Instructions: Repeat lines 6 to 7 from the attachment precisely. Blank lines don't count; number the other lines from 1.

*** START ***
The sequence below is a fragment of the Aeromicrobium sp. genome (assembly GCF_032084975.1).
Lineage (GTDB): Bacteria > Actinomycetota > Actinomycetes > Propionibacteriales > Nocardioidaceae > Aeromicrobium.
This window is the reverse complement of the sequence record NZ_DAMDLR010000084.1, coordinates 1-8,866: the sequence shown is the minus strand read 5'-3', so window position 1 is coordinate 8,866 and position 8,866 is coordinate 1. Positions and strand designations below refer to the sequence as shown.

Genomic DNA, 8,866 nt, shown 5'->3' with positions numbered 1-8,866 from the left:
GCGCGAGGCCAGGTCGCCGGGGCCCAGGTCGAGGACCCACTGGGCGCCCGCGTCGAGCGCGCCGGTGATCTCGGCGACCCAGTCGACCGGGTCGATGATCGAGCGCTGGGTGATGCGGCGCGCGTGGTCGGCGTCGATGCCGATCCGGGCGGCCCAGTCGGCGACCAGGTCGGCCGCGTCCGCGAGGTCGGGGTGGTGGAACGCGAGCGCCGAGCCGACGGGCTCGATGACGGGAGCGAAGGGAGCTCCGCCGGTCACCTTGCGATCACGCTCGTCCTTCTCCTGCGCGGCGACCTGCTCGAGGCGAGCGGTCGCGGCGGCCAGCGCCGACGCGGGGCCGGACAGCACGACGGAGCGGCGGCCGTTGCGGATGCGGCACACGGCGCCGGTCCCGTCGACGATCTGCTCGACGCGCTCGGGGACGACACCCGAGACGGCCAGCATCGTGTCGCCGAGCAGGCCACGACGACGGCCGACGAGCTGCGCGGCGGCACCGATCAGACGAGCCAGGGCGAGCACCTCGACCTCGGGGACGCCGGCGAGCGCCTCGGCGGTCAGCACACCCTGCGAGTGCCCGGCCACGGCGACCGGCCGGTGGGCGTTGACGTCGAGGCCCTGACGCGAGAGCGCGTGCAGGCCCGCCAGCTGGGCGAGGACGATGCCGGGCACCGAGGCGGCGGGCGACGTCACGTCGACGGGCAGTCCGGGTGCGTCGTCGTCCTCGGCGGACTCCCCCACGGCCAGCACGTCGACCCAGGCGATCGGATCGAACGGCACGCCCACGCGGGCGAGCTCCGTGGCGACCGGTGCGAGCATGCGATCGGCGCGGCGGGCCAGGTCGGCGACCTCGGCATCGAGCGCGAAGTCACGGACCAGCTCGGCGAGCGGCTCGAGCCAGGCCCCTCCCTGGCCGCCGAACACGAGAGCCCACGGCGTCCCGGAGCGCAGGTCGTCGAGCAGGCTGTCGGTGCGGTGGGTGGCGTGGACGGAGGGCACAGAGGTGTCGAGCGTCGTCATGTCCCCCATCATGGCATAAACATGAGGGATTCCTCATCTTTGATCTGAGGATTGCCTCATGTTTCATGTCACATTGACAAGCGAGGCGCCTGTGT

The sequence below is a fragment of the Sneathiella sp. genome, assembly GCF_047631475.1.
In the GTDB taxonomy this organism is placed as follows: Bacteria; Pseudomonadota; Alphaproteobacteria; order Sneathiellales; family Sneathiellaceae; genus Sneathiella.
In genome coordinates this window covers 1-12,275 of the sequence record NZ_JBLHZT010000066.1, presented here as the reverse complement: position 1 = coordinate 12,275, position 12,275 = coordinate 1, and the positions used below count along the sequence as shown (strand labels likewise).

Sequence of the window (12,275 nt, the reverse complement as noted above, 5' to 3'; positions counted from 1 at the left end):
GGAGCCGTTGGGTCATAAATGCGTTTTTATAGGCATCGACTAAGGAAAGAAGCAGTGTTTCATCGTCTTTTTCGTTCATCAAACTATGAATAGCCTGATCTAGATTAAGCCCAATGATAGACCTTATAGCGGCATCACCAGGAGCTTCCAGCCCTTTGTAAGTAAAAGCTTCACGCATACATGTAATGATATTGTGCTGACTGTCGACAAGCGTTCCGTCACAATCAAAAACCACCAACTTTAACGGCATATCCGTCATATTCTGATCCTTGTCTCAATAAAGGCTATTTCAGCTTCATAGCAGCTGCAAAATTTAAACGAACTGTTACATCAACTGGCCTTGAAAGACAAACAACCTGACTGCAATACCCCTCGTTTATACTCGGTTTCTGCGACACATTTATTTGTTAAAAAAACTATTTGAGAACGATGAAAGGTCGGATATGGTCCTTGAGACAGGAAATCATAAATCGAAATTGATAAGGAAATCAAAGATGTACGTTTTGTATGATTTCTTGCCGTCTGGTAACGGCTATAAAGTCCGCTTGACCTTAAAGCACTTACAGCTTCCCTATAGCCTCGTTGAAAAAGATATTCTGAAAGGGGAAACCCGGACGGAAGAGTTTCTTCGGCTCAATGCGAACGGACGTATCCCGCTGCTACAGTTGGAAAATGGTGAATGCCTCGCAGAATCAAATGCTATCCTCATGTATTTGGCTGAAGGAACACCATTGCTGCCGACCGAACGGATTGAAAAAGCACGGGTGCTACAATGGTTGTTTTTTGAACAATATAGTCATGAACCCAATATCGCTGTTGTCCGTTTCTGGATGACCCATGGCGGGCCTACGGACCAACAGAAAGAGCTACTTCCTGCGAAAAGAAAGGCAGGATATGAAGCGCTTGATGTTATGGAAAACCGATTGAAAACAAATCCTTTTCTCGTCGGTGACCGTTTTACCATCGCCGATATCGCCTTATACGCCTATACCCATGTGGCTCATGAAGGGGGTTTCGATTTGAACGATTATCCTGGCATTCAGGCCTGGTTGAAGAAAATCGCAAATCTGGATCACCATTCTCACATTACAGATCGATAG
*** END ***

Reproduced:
The sequence below is a fragment of the Sneathiella sp. genome, assembly GCF_047631475.1.
In the GTDB taxonomy this organism is placed as follows: Bacteria; Pseudomonadota; Alphaproteobacteria; order Sneathiellales; family Sneathiellaceae; genus Sneathiella.